The experience of internal displacement is traumatic, life-changing and frequently life-threatening. Each person displaced has lost access not only to the home that offered shelter but also to security, dignity, cherished possessions, livelihoods, memories and a sense of belonging and community.
For children, the experience can be particularly traumatic and confusing, often leading to long-lasting psychosocial issues and difficulties that commonly go untreated. Deprived of education, stability and routine often for months or years, it is no exaggeration to speak of a lost generation of young people in some situations. Too often, displaced women and girls experience the further atrocity of sexual violence, exploitation or the threat of violence. And there is increasing evidence that sexual violence against displaced men and boys may be far more widespread than was previously understood.
For older people with strong ties to their homes and who often have weaker coping mechanisms than the young, the experience can be shocking and disorientating. For those with disabilities, the experience can bring immense problems, sometimes relating to their mobility or their ability to access basic assistance and services. For those who may face discrimination in daily life generally, such as ethnic and religious minorities, indigenous peoples or members of the lesbian, gay, bisexual, transgender and intersex communities, displacement can exacerbate the challenges and threats that they face and they may find themselves targeted, marginalised or excluded from assistance.
The Guiding Principles constitute the key international standard on internal displacement. They provide a definition of an internally displaced person (IDP) and set out IDPs’ rights to be protected and assisted before and during displacement and in their search for durable solutions following displacement. They give national authorities the primary responsibility for protecting IDPs and clarify key principles relating to humanitarian assistance provided by international and non-governmental bodies.
Work is still needed on those elements of the Guiding Principles that have been somewhat neglected. For example, millions of people are affected each year by development-related displacement but their protection often falls short of agreed standards. Equally, in some settings there has been a reluctance to recognise situations characterised by scattered displacements of individuals or families rather than mass movements, when people are forced to flee as a result of generalised violence and human rights violations.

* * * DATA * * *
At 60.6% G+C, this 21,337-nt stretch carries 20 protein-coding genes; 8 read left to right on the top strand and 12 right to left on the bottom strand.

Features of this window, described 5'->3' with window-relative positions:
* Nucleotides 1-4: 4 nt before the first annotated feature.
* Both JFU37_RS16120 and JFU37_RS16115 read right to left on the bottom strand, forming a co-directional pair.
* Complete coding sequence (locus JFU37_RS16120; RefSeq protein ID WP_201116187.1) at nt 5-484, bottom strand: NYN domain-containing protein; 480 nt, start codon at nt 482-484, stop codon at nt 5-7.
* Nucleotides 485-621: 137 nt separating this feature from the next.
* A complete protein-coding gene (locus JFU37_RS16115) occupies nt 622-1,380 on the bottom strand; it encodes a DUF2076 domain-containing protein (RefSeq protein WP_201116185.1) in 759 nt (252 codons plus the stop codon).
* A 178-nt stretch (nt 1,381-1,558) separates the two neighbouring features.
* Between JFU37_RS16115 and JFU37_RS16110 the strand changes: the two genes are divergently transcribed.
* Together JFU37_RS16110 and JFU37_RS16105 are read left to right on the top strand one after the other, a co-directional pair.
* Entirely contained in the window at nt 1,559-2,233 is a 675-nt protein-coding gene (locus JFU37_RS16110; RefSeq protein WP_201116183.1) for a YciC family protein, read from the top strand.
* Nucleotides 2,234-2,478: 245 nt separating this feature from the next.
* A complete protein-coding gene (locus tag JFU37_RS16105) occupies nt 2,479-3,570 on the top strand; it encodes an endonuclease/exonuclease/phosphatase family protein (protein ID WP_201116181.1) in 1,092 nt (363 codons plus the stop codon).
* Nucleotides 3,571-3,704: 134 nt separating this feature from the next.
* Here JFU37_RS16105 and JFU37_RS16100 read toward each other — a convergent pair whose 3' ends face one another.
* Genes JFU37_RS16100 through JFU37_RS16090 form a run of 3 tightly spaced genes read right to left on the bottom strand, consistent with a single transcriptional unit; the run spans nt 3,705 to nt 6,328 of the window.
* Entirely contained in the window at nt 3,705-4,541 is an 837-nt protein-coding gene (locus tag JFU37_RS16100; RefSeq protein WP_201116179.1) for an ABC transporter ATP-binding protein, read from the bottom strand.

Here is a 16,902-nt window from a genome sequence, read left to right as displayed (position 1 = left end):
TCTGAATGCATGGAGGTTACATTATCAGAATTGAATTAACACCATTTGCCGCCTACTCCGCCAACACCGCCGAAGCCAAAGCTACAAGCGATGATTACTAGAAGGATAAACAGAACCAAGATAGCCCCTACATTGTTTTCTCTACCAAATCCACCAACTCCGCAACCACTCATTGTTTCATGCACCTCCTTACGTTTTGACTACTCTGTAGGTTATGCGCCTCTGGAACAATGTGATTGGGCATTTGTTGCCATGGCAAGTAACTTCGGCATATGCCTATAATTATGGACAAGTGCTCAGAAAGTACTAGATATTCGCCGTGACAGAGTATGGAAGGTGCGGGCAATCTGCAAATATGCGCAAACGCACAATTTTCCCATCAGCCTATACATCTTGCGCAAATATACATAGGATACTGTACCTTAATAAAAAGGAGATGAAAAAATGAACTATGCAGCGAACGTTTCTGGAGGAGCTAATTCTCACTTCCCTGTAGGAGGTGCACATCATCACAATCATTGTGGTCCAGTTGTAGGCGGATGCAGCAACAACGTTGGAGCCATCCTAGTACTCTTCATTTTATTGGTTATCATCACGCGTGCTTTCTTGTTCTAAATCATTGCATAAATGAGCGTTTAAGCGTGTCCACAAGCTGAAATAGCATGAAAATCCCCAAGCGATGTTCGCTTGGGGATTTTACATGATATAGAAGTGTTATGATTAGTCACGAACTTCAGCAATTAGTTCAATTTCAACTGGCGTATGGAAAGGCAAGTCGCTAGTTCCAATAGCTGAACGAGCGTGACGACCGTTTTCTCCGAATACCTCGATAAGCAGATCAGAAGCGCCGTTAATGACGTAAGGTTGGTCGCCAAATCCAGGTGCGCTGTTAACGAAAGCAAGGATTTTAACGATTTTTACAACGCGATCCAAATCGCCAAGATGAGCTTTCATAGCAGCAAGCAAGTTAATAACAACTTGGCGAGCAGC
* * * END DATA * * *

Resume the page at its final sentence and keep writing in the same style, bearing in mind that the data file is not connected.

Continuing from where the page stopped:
With the 20th anniversary we have launched the GP20 Plan of Action to galvanise and support multi-stakeholder action around the overarching goal of reducing internal displacement in line with the Guiding Principles. Articles in this special issue of Forced Migration Review introduce the Plan of Action and examine the varying elements involved in this commitment to more strategic, concrete and joined-up action, including: incorporating the Guiding Principles into national law and policy, improving the evidence base and statistical resources, raising awareness of human rights and the Guiding Principles and making them accessible to a wider audience, enhancing regional frameworks to support States affected by internal displacement, working towards collective outcomes through the New Way of Working, and building solidarity across and between States.
It is imperative that internal displacement is understood, not only in terms of a particular challenge facing a few States afflicted by conflict, violence or disaster, or as an issue solely of the internal affairs of States, but as a regional and, ultimately, a global issue that has implications for many countries. The mandate of the Special Rapporteur on the human rights of internally displaced persons is to assist stakeholders in their responses to internal displacement and their implementation of the Guiding Principles. I urge States to make greater use of my mandate and the resources that are available to me. We stand ready to provide technical assistance and advisory services, including on law and policy and provide guidance, where pertinent.
Just as my predecessors wrote for Forced Migration Review when the Guiding Principles on Internal Displacement were introduced in 1998 and again on their 10th anniversary, I welcome this 20th anniversary issue and encourage you to make use of it and disseminate it. The 20th anniversary of the Guiding Principles offers a unique opportunity to reaffirm our solidarity with internally displaced persons by forging a stronger commitment to more robustly and effectively prevent internal displacement, enhance protection for IDPs and support durable solutions for them.
Cecilia Jimenez-Damary @cejjimenez
Special Rapporteur on the human rights of internally displaced persons
For more information, please contact Katrine Gertz Schlundt, Associate Expert supporting the Special Rapporteur firstname.lastname@example.org.